Over the last century, the world has seen several advances in technology and innovation. These major advances will drive the civil engineering profession forward as they have in the past. The development and use of unmanned or uncrewed aerial system technologies are shaping our built environment.

In this ASCE Interchange Live, Blaine Wruck, transportation engineer for Deschutes County, Oregon, and a certified remote pilot, discusses the integration of UAS into the built environment.

“Using UAS definitely helps improve the efficiency and safety of existing operations. For example, in my line of work, I’m commonly performing pavement condition surveys. When performing pavement condition surveys on a busy road, it’s very hard to do as manual labor. Physically being out there is hazardous. So using a UAS for this purpose can take an inspector out of that harmful environment and prevent a potential human-vehicle conflict,” Wruck said.

While unmanned aerial vehicles, or UAVs, are in use today, there’s still much to do before they can be integrated into the built environment on a larger scale. Prematurely implementing this technology for drone deliveries or urban air mobility can create potential hazards for existing airspace users if a solid framework is not in place. However, Wruck notes that the FAA is continually working to address these concerns.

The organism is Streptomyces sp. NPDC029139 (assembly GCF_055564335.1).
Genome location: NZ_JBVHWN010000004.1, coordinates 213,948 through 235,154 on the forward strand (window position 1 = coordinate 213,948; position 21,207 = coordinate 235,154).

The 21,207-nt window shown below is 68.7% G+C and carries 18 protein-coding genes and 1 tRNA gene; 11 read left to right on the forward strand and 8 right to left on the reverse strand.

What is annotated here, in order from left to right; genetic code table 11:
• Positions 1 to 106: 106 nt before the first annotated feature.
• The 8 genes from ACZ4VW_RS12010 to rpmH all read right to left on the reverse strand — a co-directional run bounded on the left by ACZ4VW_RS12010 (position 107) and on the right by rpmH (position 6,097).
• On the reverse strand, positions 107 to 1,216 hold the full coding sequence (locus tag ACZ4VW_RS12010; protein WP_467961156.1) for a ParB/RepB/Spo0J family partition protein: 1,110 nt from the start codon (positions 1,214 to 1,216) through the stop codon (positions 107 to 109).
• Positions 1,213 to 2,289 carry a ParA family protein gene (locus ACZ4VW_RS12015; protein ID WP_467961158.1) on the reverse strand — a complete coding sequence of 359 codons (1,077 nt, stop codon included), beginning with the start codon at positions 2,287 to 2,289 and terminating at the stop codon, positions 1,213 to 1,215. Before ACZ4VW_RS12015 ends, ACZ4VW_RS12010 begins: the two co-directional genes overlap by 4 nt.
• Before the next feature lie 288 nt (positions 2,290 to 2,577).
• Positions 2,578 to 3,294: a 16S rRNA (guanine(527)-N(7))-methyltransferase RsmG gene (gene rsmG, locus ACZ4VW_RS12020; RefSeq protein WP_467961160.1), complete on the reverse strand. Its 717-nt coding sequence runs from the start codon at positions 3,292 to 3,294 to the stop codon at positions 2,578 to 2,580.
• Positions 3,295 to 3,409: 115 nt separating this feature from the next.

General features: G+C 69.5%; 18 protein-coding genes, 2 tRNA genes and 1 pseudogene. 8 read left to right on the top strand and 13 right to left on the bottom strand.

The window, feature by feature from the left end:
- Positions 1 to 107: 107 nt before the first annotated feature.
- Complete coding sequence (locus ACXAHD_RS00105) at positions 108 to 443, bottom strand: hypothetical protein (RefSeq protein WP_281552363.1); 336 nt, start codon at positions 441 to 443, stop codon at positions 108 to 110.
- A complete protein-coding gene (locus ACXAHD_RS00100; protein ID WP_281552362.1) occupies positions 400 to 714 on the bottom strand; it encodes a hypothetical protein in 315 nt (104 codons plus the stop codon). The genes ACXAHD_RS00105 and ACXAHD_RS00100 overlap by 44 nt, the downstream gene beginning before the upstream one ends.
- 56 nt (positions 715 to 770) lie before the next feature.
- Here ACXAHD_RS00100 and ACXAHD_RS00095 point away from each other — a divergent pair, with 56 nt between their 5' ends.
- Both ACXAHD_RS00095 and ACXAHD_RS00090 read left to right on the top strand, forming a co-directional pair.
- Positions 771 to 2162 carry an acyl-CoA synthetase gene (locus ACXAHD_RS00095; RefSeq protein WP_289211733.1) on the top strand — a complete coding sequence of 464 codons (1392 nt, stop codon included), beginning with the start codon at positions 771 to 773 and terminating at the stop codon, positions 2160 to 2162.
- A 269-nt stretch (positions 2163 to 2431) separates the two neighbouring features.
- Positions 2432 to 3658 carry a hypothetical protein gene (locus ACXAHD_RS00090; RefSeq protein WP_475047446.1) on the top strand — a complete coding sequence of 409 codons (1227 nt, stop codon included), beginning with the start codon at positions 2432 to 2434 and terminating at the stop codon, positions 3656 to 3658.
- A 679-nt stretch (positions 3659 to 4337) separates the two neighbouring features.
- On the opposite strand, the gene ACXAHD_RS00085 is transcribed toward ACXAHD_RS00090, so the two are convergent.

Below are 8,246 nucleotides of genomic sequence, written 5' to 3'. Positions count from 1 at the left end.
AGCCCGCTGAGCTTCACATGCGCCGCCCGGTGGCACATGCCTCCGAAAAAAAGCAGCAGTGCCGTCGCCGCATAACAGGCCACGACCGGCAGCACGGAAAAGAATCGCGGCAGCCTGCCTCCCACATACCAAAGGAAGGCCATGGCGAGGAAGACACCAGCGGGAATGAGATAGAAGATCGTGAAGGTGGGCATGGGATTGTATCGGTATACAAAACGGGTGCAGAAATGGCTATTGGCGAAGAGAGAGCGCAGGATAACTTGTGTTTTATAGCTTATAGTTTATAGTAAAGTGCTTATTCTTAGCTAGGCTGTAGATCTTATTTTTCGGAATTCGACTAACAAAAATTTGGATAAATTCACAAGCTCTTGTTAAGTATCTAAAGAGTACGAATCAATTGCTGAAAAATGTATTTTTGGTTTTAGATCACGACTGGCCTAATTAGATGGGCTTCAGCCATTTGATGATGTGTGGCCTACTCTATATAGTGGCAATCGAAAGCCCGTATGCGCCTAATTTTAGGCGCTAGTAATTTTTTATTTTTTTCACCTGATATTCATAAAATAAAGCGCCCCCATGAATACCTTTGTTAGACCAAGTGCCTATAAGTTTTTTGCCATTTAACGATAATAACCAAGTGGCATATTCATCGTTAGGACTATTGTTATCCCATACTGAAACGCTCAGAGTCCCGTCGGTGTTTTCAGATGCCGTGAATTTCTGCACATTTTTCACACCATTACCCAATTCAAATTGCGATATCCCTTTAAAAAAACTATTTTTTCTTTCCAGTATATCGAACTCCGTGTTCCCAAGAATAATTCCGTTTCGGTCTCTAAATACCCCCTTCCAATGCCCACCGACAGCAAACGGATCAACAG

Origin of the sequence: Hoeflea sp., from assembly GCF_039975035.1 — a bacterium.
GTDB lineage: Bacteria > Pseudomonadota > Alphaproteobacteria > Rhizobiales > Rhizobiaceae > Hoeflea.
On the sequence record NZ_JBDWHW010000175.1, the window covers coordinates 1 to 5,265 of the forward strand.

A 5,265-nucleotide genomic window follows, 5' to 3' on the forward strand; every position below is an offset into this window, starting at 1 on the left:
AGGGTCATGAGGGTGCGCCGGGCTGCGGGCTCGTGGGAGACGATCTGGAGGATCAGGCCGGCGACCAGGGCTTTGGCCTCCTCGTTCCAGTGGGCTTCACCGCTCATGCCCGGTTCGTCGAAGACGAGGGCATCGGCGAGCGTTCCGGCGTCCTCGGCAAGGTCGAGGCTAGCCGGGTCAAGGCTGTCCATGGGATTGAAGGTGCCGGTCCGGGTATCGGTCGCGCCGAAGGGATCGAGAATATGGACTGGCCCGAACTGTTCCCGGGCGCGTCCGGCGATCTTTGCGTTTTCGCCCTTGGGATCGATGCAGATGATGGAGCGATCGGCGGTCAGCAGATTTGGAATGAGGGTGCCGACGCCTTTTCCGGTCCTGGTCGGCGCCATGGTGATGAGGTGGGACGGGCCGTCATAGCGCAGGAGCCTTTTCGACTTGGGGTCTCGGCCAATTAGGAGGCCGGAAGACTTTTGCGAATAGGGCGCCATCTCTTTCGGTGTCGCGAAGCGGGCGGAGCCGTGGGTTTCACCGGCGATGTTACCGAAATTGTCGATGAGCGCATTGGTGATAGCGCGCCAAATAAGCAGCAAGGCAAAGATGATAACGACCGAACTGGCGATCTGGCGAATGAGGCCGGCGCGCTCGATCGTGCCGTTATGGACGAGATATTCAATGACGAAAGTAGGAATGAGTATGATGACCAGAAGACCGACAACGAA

Wruck, who serves as vice chair for the T&DI UAS Committee, also shares the committee’s goal to provide a platform for people to learn and share their experiences with drones across the civil engineering profession, academia, and government sectors. Learn more about the committee.

To view all ASCE Interchange episodes, visit ASCE’s YouTube channel.